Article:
Greece is the “champion” in indirect taxes

Thanos Tsiros, economic commentator of Kathimerini, in this publication offers his version of the reasons for the failure of the Greek government in relation to tax policy and to justify the high level of taxes in the country.

The pathogens characteristic of the Greek tax system, preventing its further consolidation, are still here. Progress made in recent years in reducing the burden on the self-employed or lowering insurance premiums was reflected in a recent OECD survey by a reduction in deductions from workers’ incomes by about two percentage points.

However, another OECD study shows that Greece is still dependent on extremely high indirect tax rates. excise tax on unleaded gasoline is twice the minimum tax in force in EU, excise for fuel oil is 14 times higher, and the base rate VAT (24%) is among the 3-4 highest in Europe.

The reason why the government is reluctant to “touch” these rates by helping alleviate an inflationary energy crisis is because low return on direct taxes in Greece.

Since 70% of taxpayers declare income below the non-taxable threshold, and two out of three professionals show lossespersonal income tax in Greece is 15% of total tax revenue, while the average for OECD countries is 23%.

The “hole” created by very low income tax returns is largely covered by excise tax. With an average excise duty rate in the OECD of 13% of total taxes, Greece expects the following indicators from fuel, tobacco products.

Hellas

OECD*

income tax for individuals

fifteen%

23%

income tax legal persons

6%

ten%

Insurance contributions

31%

26%

tax on real estate

eight%

6%

VAT

21%

twenty%

excises

19%

13%

In times of extreme inflationary pressures like the one we are experiencing, Greece’s “peculiarity” of being dependent on indirect taxation and especially indirect excise taxes is a major hurdle. The budgetary cost of a direct reduction in the excise tax could not be easily offset by either “curbing” fuel consumption or by increasing tax revenues from other sources, such as income taxes.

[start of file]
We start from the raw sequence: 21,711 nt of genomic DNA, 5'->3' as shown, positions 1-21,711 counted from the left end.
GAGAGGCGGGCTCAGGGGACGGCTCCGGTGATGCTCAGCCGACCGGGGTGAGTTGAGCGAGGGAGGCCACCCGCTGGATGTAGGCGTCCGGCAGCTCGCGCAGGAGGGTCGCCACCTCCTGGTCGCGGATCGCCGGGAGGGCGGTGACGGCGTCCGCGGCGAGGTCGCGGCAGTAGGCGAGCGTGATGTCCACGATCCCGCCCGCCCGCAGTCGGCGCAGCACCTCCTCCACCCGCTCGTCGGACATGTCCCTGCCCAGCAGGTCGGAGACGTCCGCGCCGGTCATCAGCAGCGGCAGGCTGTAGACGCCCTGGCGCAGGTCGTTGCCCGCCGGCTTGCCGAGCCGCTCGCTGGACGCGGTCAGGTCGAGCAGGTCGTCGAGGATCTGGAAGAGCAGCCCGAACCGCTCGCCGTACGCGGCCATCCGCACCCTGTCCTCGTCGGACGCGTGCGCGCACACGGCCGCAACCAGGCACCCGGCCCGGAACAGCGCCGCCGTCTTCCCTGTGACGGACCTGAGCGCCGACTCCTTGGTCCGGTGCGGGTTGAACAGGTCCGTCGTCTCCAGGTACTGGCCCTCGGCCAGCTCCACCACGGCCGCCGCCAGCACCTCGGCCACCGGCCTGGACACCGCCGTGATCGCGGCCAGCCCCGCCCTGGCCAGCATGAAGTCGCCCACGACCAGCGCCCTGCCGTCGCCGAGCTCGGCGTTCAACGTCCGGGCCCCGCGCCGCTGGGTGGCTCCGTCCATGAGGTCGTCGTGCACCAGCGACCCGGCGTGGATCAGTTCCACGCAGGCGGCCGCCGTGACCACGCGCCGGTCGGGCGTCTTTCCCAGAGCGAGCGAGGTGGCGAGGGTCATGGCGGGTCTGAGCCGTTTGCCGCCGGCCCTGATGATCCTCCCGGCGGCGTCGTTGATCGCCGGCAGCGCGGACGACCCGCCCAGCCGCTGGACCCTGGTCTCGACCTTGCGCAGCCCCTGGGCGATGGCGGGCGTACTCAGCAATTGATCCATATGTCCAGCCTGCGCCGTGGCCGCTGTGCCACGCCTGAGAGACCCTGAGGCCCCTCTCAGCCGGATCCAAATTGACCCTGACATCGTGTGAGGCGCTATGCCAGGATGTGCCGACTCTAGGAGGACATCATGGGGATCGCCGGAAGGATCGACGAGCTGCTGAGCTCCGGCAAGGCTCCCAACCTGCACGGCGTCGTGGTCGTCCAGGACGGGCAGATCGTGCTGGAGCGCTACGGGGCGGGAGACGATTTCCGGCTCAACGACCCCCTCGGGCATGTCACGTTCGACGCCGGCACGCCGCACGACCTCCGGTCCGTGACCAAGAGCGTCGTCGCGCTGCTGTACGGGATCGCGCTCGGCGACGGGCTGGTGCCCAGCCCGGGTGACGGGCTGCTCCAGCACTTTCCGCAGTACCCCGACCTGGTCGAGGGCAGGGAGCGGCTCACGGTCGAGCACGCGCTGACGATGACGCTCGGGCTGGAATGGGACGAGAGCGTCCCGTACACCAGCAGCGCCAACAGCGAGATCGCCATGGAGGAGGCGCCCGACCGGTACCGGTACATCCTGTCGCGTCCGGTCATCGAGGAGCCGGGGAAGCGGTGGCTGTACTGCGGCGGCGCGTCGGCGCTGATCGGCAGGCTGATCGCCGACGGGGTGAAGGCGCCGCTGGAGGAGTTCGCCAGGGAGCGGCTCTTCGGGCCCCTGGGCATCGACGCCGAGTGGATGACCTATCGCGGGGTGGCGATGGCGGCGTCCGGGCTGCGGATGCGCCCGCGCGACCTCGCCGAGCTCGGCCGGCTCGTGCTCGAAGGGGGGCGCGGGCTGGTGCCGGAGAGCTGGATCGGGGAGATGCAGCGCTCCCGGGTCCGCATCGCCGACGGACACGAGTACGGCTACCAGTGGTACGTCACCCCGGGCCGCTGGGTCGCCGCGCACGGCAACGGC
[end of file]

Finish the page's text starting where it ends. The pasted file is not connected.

Intervening in indirect taxation was a government campaign commitment, but the pandemic, the energy crisis and now the war in Ukraine have narrowed the scope for intervention. Measures are now in demand to stimulate electronic transactions, as well as to increase the nominal wages of employees: on the one hand, to reduce tax evasion, and on the other hand, to increase the volume of declared income in order to expand the tax base, increase direct tax revenues and create conditions to reduce very high rates of indirect taxes, especially VAT.

By category of tax revenue, the disparities that still characterize the country are reflected in the following data:

  1. In personal income tax, Greece has a share of 15% versus 23%, which is the OECD average. The reason is the decline in income in recent years due to years of crisis, unemployment and widespread tax evasion, especially among the self-employed. With job creation, higher nominal wages, and “pressure” on receipts due to electronic payments, it is estimated that the huge gap separating the country from the OECD will “close” in 2022.
  2. Greece has a corporate income tax of 6%, compared to 10%, which is the OECD average. The reduction in the tax rate to 22% seems to have created an incentive to increase taxable material.
  3. Greece receives 31% of its total income from insurance premiums, compared to 26% in OECD member countries. From June 1, with a 0.5% reduction in the rates of additional insurance premiums for the employer and employee, the cumulative reduction will be 4.5%, so the gap will be reduced to this level.
  4. On property taxes, we are again above average (8% vs. 6%), but now the ENFIA cut has been launched, so a balance is expected.
  5. VAT, despite very high rates, returns the tax close to the average (21% versus 20%).
  6. A large imbalance is observed in excises: 19% versus 13% in OECD countries.

* OECD – Organization for Economic Cooperation and Development – an international economic organization of developed countries that recognize the principles of representative democracy and a free market economy. Wikipedia

See also taxes. “To pay or not to pay, that is the question”.



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